Dewar, born in Oxford, England, earned his bachelor's degree and Ph.D. from the University of Chicago. He later joined the Computer Science faculty at New York University (NYU), where he became a full professor, and eventually served as chair of the department.
Specializing in programming language design and implementation, Dewar participated in the SETL project and became involved with Ada from the outset, first as a consultant to one of the language design teams and subsequently as a Distinguished Reviewer. He was one of the architects of the Ada/Ed compiler at NYU, which was written in SETL and served as an operational definition of the Ada 83 language. He was actively involved with Ada throughout the language’s history, as a member of the Ada Rapporteur Group that maintains the language standard and as a designer and implementor of AdaCore's GNAT Ada technology.
Dewar also was involved in the design of Algol 68, was a member of IFIP WG2.1 on Algorithmic Languages and Calculi, and served as that group's chair from 1978 to 1983. He was an expert in all aspects of language technology and co-developed compilers for SPITBOL (SNOBOL), Realia COBOL for the PC, and Alsys Ada. He also designed and implemented several real-time operating systems for Honeywell Inc.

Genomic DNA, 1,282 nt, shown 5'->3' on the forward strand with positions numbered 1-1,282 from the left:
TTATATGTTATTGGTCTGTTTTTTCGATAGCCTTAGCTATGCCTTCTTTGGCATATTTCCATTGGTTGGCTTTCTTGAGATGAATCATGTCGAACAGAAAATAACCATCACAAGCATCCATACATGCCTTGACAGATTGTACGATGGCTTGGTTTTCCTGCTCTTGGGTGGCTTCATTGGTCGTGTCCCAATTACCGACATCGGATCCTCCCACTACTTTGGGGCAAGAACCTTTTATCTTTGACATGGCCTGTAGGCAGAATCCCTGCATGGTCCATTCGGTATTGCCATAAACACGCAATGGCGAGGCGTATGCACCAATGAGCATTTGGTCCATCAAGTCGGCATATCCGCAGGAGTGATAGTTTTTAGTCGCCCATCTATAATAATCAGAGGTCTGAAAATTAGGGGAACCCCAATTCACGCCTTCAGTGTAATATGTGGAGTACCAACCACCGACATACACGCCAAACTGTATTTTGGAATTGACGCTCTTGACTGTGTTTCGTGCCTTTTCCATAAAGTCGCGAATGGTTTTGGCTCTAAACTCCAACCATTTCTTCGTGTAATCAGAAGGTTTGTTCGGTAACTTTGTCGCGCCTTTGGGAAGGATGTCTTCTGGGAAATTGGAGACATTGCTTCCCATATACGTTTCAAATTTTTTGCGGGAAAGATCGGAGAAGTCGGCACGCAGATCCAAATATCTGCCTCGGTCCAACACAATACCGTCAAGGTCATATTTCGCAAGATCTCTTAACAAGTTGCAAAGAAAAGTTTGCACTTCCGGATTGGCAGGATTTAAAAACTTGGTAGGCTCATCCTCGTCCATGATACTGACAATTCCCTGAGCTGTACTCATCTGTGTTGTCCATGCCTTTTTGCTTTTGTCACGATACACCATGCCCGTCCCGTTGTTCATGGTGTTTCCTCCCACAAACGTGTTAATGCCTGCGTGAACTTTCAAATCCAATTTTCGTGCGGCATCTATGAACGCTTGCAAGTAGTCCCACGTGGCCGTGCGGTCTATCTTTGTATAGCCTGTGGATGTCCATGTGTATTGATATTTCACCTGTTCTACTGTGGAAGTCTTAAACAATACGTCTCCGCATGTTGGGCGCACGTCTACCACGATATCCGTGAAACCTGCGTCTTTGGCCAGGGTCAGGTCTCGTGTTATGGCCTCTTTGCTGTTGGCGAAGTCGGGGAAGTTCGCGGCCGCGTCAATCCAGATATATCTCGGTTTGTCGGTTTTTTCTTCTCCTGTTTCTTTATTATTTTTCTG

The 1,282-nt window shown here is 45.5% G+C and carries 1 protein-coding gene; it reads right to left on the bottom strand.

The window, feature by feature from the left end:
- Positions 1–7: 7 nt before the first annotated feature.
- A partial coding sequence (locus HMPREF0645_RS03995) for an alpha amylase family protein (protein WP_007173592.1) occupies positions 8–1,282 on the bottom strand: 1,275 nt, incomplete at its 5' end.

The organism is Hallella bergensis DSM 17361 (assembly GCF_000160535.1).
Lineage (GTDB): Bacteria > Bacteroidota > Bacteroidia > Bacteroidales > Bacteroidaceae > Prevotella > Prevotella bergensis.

In addition to co-authoring several books and writing many articles and technical papers, Dewar was a recognized expert in copyright and patent law for software.
At AdaCore, "the leading provider of commercial software solutions for Ada," Dewar was active in all phases of the company’s business. He was principal architect of the GNAT compiler technology, a member of several product development teams, tracked problem reports to make sure they were handled properly, wrote numerous journal articles and opinion pieces on topical events in the industry, and served as company spokesman to customers and the trade press. He was an outspoken advocate of Freely Licensed Open Source Software, and was instrumental in establishing a cooperative relationship between AdaCore and the Free Software Foundation.
David Cook, chair of ACM's Special Interest Group on Ada (SIGAda), said, " I personally compiled my very first Ada program in a workshop that Robert taught. Robert's passing leaves a void in the entire computing community, and especially in the Ada world."
Dewar is survived by two children, Jennifer and Keith Dewar, and two grandchildren.